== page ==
Here's what's been happening today.
If this passes Pelosi gets the MVP award
In the jittery days following Scott Brown’s Senate victory, Nancy Pelosi was eager to resurrect comprehensive health reform. But first, she had to get past longtime ally Rahm Emanuel, who was counseling President Barack Obama to consider a smaller, piecemeal approach.
During a mid-February conference call with top House Democrats, Pelosi made it clear she would accept nothing short of a big-bang health care push – dismissing the White House chief of staff as an “incrementalist.”
Pelosi even coined a term to describe Emanuel’s scaled-down approach: “Kiddie Care,” according to a person privy to the call.
Pelosi’s remark was more than just a diss. It sent a clear signal to House leadership that Pelosi wouldn’t compromise – and it coincided with Obama’s own decision to renew his push for an all-encompassing bill after weeks of confusion and discussion.
The rebirth of the reform effort is the result of a little luck, insurance company avarice, a subsiding of post-Brown panic among party incumbents and the calculation by many Hill Democrats that going small or giving up was just as politically perilous as going big.
But the main reason the bill has made it to the floor has as much to do with the complex, occasionally tense, ever-evolving partnership between the first African-American president and the first female speaker.
“I think [Pelosi] is the one who has kept the steel in the President’s back – and I think she represents that to Harry Reid too,” Rep. Anna Eshoo (D-Calif.), Pelosi’s closest friend in Congress, told POLITICO.
“White Houses end up with – how do I say this? — they take an incrementalism pill,” added Eshoo. “But Nancy Pelosi is not an incrementalist.”
Neither is Obama, says Sen. Ben Cardin (D-Md.), it’s just that he moves more deliberately. “I don’t think [the White House] were there from Day One, but they were from Day Two,” he said. “I think they knew this would be the way.”
The grueling health care struggle, now nearing a decisive vote in the House, has filled in a picture of Obama that remained stubbornly unfinished through his first year. Most immediately, it has shattered the image of him as a passionless president, too cool to fully commit to any cause.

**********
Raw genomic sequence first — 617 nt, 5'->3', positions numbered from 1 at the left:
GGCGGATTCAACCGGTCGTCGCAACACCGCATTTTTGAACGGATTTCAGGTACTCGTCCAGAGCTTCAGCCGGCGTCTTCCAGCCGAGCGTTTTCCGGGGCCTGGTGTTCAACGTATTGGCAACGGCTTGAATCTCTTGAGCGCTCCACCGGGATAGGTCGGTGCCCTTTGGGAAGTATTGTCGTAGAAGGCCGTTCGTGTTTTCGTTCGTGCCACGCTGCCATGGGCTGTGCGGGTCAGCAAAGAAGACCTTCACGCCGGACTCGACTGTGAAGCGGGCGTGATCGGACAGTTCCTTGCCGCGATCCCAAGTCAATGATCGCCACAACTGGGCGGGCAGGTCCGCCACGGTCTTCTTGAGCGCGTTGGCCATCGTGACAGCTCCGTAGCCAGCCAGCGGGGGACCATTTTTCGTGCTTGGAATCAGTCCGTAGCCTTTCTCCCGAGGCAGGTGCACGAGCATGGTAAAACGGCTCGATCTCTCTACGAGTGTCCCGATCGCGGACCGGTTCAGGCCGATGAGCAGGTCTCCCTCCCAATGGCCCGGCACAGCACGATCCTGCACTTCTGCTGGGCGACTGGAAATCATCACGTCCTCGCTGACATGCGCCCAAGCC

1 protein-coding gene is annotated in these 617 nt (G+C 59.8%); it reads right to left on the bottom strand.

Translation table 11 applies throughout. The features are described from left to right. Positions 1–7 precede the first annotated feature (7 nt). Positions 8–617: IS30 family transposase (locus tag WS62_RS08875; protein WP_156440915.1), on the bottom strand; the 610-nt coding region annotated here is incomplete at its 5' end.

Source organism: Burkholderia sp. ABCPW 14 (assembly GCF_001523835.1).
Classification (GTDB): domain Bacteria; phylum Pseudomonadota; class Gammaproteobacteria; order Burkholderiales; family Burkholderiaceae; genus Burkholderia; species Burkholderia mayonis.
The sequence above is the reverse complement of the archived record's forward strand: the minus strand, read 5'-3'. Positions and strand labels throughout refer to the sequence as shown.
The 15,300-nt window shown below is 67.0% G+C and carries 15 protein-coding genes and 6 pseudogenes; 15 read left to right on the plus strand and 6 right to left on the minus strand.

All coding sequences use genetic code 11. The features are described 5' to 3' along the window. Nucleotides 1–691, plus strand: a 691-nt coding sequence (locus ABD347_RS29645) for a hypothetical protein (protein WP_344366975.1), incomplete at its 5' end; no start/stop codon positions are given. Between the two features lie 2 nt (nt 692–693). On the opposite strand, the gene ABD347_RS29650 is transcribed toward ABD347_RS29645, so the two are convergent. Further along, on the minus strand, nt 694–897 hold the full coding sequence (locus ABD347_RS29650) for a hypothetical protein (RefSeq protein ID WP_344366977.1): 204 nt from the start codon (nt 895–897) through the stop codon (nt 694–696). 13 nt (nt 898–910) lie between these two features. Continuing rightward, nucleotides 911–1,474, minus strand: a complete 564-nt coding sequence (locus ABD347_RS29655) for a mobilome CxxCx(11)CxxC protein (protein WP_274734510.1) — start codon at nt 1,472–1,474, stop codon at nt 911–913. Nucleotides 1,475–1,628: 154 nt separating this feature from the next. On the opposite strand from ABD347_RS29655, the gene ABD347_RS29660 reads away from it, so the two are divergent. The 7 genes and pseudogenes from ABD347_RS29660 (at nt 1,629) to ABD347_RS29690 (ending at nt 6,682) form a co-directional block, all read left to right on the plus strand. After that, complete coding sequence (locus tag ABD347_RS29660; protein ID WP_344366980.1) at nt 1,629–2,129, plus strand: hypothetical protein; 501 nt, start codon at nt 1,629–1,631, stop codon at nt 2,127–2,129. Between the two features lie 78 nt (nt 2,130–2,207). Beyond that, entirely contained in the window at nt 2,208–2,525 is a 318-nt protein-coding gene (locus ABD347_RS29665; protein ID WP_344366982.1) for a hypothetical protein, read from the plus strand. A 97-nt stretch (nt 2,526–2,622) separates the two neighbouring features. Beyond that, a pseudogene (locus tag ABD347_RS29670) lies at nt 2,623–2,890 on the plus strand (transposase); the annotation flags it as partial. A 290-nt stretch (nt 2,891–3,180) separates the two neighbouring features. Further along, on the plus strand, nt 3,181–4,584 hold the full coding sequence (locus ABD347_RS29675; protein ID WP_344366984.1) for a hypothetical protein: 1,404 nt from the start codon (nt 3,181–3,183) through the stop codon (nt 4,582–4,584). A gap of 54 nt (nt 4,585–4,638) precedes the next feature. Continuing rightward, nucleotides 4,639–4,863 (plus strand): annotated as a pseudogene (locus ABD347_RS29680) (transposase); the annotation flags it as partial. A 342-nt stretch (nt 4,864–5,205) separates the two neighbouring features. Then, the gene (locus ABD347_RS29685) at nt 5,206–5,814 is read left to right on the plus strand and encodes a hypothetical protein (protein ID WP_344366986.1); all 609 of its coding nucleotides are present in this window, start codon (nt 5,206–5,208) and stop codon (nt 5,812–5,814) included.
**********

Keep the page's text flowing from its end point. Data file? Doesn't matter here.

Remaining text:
Win or lose, Obama has pursued health care reform as tenaciously as any president has pursued any domestic initiative in decades. Health care has now been his presidency's central domestic focus for a full year. That's about as long as it took to pass the Civil Rights Act of 1964, originally introduced by John F. Kennedy and driven home by Lyndon Johnson. Rarely since World War II has a president devoted so much time, at so much political cost, to shouldering a single priority through Congress. It's reasonable to debate whether Obama should have invested so heavily in health care. But it's difficult to quibble with Emanuel's assessment that once the president placed that bet, "He has shown fortitude, stamina, and strength."
Whatever you believe about health care reform, it's hard to escape the conclusion that for one party, opposing reform was expedient, and for another, supporting it required the summoning of an uncommon degree of bravery and a resistance to every base political instinct.
And a bit off topic, but you gotta love Fox News:
Stewart's Glenn Beck impression borders on performance art:
I'll close with the Lincoln quote that Obama cited at the Congressional Caucus meeting today (the only thing he wrote down for his speech, which was off the cuff):
"I am not bound to win, but I'm bound to be true. I'm not bound to succeed, but I'm bound to live up to what light I have."